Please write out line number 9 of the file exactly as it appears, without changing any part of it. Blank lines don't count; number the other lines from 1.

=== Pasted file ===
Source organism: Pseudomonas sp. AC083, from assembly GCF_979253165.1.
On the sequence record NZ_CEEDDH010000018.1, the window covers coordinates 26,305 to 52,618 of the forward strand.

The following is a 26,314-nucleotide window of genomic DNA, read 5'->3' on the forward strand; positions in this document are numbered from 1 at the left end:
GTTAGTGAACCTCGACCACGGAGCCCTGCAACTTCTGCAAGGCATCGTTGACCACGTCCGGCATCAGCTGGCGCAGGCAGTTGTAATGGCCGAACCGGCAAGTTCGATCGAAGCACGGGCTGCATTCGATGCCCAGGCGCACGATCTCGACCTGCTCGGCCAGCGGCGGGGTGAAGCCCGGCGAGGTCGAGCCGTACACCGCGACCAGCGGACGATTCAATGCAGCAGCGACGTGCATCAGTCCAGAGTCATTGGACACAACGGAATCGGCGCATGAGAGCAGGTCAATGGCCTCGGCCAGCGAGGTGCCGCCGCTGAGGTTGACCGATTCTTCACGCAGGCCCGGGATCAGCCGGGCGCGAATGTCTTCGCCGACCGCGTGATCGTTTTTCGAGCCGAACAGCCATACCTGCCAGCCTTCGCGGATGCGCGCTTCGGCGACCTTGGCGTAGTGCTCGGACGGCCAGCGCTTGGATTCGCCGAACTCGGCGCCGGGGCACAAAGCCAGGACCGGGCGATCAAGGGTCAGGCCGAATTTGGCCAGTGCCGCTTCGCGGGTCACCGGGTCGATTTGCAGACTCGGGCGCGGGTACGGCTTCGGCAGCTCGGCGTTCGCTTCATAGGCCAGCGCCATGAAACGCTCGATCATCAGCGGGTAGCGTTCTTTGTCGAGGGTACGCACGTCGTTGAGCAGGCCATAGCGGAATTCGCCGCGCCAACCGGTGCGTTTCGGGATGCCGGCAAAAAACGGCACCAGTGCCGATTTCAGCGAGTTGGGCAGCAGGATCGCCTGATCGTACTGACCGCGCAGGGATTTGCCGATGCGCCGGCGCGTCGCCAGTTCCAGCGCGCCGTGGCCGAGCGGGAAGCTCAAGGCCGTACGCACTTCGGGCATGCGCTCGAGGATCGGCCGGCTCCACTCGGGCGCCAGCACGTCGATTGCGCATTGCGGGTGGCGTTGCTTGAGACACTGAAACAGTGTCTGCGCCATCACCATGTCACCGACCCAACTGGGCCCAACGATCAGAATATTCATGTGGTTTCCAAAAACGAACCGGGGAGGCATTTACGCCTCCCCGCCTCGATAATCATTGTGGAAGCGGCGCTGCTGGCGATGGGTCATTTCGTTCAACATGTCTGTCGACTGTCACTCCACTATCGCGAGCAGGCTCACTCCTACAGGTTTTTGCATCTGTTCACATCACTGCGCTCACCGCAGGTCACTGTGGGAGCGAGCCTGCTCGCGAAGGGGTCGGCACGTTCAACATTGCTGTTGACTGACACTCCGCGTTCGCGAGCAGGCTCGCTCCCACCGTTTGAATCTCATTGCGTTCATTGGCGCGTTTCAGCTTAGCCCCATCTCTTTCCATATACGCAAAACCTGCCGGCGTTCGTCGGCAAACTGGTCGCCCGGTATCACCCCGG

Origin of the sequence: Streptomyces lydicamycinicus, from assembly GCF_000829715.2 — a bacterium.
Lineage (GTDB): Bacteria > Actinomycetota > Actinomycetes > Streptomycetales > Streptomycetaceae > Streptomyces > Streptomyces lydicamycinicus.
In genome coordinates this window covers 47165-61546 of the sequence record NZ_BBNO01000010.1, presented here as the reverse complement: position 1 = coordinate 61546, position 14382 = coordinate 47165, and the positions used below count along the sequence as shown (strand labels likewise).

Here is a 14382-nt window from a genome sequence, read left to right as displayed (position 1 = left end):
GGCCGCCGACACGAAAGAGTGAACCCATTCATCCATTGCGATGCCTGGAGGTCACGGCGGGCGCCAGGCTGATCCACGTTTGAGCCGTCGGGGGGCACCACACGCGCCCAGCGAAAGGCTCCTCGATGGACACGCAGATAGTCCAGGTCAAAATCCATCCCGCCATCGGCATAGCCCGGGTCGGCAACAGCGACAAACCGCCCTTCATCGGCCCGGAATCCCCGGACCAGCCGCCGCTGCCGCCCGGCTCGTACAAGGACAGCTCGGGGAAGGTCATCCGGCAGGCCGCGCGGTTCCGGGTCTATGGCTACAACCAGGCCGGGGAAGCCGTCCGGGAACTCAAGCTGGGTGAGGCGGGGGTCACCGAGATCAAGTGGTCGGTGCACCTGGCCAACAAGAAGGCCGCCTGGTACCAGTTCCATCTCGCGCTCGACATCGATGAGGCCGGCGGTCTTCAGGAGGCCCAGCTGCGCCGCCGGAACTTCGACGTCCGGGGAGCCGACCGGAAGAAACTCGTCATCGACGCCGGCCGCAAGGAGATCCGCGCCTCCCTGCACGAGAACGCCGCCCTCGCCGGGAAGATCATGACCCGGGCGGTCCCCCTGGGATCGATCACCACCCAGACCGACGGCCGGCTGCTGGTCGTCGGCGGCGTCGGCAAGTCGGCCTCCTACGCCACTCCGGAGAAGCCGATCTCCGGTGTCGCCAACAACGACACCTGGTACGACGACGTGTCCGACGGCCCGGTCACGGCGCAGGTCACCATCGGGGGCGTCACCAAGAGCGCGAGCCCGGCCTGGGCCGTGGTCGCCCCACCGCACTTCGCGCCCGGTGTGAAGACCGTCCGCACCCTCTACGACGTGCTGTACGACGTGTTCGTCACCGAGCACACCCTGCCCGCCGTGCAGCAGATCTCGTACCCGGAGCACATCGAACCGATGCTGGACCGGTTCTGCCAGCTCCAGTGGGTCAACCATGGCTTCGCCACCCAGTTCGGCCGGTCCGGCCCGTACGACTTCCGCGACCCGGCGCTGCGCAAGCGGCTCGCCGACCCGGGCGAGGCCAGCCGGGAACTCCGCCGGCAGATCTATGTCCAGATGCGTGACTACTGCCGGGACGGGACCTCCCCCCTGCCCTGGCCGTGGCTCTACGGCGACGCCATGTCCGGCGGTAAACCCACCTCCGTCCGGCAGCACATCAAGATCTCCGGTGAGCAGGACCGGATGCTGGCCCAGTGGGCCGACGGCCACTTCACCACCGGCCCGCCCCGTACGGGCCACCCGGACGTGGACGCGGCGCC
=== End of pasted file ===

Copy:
GGCCGCCGACACGAAAGAGTGAACCCATTCATCCATTGCGATGCCTGGAGGTCACGGCGGGCGCCAGGCTGATCCACGTTTGAGCCGTCGGGGGGCACCACACGCGCCCAGCGAAAGGCTCCTCGATGGACACGCAGATAGTCCAGGTCAAAATCCATCCCGCCATCGGCATAGCCCGGGTCGGCAACAGCGACAAACCGCCCTTCATCGGCCCGGAATCCCCGGACCAGCCGCCGCTGCCGCCCGGCTCGTACAAGGACAGCTCGGGGAAGGTCATCCGGCAGGCCGCGCGGTTCCGGGTCTATGGCTACAACCAGGCCGGGGAAGCCGTCCGGGAACTCAAGCTGGGTGAGGCGGGGGTCACCGAGATCAAGTGGTCGGTGCACCTGGCCAACAAGAAGGCCGCCTGGTACCAGTTCCATCTCGCGCTCGACATCGATGAGGCCGGCGGTCTTCAGGAGGCCCAGCTGCGCCGCCGGAACTTCGACGTCCGGGGAGCCGACCGGAAGAAACTCGTCATCGACGCCGGCCGCAAGGAGATCCGCGCCTCCCTGCACGAGAACGCCGCCCTCGCCGGGAAGATCATGACCCGGGCGGTCCCCCTGGGATCGATCACCACCCAGACCGACGGCCGGCTGCTGGTCGTCGGCGGCGTCGGCAAGTCGGCCTCCTACGCCACTCCGGAGAAGCCGATCTCCGGTGTCGCCAACAACGACACCTGGTACGACGACGTGTCCGACGGCCCGGTCACGGCGCAGGTCACCATCGGGGGCGTCACCAAGAGCGCGAGCCCGGCCTGGGCCGTGGTCGCCCCACCGCACTTCGCGCCCGGTGTGAAGACCGTCCGCACCCTCTACGACGTGCTGTACGACGTGTTCGTCACCGAGCACACCCTGCCCGCCGTGCAGCAGATCTCGTACCCGGAGCACATCGAACCGATGCTGGACCGGTTCTGCCAGCTCCAGTGGGTCAACCATGGCTTCGCCACCCAGTTCGGCCGGTCCGGCCCGTACGACTTCCGCGACCCGGCGCTGCGCAAGCGGCTCGCCGACCCGGGCGAGGCCAGCCGGGAACTCCGCCGGCAGATCTATGTCCAGATGCGTGACTACTGCCGGGACGGGACCTCCCCCCTGCCCTGGCCGTGGCTCTACGGCGACGCCATGTCCGGCGGTAAACCCACCTCCGTCCGGCAGCACATCAAGATCTCCGGTGAGCAGGACCGGATGCTGGCCCAGTGGGCCGACGGCCACTTCACCACCGGCCCGCCCCGTACGGGCCACCCGGACGTGGACGCGGCGCC